Paleontological reconnaissance at Napenagila South: a new potentially early Miocene primate site in West Turkana, Turkana Basin, Kenya

 

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Gabrielle Russo and Isaiah Nengo

The proposed project concerns field research at a newly discovered primate fossil site – Napenagila South – in the Turkana Basin, Kenya. The lead scientists on this project are SBU Anthropology Department tenure-track assistant professor, Gabrielle A. Russo, and associate director of the Turkana Basin Institute (TBI) and research assistant professor, Isaiah O. Nengo. The site was an unexpected discovery at the end of the 2018 field season when primate teeth and an abundance of mammalian fauna were recovered from a previously unexplored area. The fauna and preliminary geological observations suggest Napenagila South dates to a time period known as the early Miocene (~23-16 million years ago).

The Miocene is a period of primate evolution critical to understanding the roots and diversification of the clade that includes ourselves and our close ape relatives. Though many primate taxa are known from this time period, their evolutionary relationships (among themselves and to apes of a more modern aspect) and paleobiology are not well understood. As preliminary observations of the teeth recovered at Napenagila South suggest they might belong to an extinct ape, there is high probability that the site will yield additional important discoveries that will bolster the fossil evidence needed to work toward resolution regarding these issues. However, to establish Napenagila South as a new potentially early Miocene fossil site, we must return to Kenya to undertake systematic paleontological and geological data collection and analysis.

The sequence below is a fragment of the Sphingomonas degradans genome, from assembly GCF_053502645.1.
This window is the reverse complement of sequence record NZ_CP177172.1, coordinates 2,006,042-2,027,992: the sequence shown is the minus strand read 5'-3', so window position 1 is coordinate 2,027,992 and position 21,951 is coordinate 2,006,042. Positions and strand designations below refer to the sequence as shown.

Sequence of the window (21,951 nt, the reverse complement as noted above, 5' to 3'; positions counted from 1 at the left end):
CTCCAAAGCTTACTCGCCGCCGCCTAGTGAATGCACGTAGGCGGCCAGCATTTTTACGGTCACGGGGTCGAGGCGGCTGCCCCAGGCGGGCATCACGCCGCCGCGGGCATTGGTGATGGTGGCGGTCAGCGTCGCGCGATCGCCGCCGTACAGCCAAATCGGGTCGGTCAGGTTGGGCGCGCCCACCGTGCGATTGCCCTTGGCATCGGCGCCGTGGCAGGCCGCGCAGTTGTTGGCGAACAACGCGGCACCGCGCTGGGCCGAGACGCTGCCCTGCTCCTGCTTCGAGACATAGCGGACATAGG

Therefore, the overarching goal of this project is to elucidate the evolutionary relationships and paleobiology of primates during the early Miocene by adding geological and paleontological data from this newly discovered site in the Turkana Basin. We request funding from the OVPR Seed Grant to support two seasons of fieldwork at Napenagila South and subsequent lab analyses in order to 1) determine the extent of the sediments and conduct a detailed assessment of the site’s geological context, 2) obtain additional geological samples to more precisely constrain the site’s dates, and 3) continue collection and conduct analyses of primate and other mammalian remains, including the teeth previously collected. Our vision is to synthesize findings at Napenagila South, along with findings from our work at other fossil sites in the Turkana Basin, into a research strategy that leads to the formation of a large, collaborative project. Results from team-based research at our field sites will continue to promote Stony Brook University as an international center of excellence in both research and training in the area of paleontology, particularly with respect to primate and human evolution.

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